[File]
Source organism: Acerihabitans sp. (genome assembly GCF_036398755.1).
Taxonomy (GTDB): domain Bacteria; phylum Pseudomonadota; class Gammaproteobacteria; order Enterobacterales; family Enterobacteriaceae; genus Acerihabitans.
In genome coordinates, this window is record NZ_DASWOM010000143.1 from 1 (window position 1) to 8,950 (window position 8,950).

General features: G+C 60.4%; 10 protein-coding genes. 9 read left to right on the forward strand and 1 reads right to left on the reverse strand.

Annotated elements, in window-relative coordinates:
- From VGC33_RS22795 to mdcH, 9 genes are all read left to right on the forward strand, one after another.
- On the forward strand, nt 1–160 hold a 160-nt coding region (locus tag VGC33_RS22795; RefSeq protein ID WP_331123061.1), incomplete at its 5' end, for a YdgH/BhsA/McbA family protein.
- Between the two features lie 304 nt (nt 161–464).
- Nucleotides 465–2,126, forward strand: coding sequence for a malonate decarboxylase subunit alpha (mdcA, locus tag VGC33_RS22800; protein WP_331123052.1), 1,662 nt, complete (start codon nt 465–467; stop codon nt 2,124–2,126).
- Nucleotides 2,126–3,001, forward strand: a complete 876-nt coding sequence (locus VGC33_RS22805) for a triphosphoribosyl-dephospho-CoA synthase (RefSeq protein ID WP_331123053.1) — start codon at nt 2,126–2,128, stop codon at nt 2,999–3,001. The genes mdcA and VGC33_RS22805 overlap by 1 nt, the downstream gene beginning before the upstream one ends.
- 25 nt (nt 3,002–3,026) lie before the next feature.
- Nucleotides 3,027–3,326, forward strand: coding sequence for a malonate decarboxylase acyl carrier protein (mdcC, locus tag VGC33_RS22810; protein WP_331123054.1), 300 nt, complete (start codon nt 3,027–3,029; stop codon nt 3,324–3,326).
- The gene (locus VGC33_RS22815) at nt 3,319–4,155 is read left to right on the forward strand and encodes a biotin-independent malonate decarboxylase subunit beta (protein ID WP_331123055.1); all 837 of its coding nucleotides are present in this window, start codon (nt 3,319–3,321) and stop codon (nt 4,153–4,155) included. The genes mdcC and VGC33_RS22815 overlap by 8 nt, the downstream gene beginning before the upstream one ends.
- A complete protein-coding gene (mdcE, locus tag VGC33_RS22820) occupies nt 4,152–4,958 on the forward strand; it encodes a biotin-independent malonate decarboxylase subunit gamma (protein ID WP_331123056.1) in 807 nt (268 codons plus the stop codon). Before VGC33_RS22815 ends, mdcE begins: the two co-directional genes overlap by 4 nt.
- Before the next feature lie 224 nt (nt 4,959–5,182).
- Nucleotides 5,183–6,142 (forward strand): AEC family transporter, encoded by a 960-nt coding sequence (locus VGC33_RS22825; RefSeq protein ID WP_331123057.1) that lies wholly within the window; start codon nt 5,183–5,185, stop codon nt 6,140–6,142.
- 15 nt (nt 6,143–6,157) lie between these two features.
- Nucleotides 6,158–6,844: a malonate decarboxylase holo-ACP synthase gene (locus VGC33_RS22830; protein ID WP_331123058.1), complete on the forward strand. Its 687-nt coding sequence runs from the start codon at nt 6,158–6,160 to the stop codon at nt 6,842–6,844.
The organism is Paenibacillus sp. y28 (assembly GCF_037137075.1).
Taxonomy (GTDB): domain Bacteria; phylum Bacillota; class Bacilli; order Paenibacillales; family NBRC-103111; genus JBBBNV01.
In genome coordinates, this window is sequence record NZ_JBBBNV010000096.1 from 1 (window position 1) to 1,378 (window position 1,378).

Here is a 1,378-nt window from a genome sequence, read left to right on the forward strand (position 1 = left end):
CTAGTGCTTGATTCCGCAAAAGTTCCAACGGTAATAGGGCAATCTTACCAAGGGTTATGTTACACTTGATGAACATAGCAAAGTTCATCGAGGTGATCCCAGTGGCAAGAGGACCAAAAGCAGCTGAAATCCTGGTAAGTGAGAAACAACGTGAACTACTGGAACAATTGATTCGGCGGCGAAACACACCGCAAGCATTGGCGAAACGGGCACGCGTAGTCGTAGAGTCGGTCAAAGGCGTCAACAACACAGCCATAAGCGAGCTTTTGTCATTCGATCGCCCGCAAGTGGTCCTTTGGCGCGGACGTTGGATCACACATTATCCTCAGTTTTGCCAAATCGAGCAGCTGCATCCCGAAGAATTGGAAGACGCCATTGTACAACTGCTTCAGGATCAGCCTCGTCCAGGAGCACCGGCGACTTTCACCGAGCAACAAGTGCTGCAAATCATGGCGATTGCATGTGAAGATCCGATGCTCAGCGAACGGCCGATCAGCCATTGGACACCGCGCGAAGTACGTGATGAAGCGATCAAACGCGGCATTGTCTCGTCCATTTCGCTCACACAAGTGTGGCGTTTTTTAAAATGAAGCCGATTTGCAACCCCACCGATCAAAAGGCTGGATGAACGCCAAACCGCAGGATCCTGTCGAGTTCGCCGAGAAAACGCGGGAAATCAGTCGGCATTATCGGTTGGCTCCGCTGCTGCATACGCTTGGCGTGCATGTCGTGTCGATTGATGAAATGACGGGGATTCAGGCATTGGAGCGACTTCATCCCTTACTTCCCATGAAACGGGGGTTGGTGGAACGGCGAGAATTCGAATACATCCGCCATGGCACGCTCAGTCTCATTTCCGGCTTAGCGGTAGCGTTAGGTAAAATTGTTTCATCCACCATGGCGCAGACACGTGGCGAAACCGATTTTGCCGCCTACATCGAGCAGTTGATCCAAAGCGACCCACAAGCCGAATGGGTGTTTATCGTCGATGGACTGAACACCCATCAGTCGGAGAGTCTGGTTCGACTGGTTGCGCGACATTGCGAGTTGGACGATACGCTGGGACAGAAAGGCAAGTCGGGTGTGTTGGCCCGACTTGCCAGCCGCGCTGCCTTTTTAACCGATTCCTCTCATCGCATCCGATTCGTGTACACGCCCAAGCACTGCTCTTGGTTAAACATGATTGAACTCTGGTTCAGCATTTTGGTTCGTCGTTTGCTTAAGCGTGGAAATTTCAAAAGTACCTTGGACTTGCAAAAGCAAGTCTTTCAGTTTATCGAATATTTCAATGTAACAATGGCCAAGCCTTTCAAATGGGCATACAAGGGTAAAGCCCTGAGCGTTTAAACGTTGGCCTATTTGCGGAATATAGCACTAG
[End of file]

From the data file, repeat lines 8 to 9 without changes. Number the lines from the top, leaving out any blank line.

- Between the two features lie 304 nt (nt 161–464).
- Nucleotides 465–2,126, forward strand: coding sequence for a malonate decarboxylase subunit alpha (mdcA, locus tag VGC33_RS22800; protein WP_331123052.1), 1,662 nt, complete (start codon nt 465–467; stop codon nt 2,124–2,126).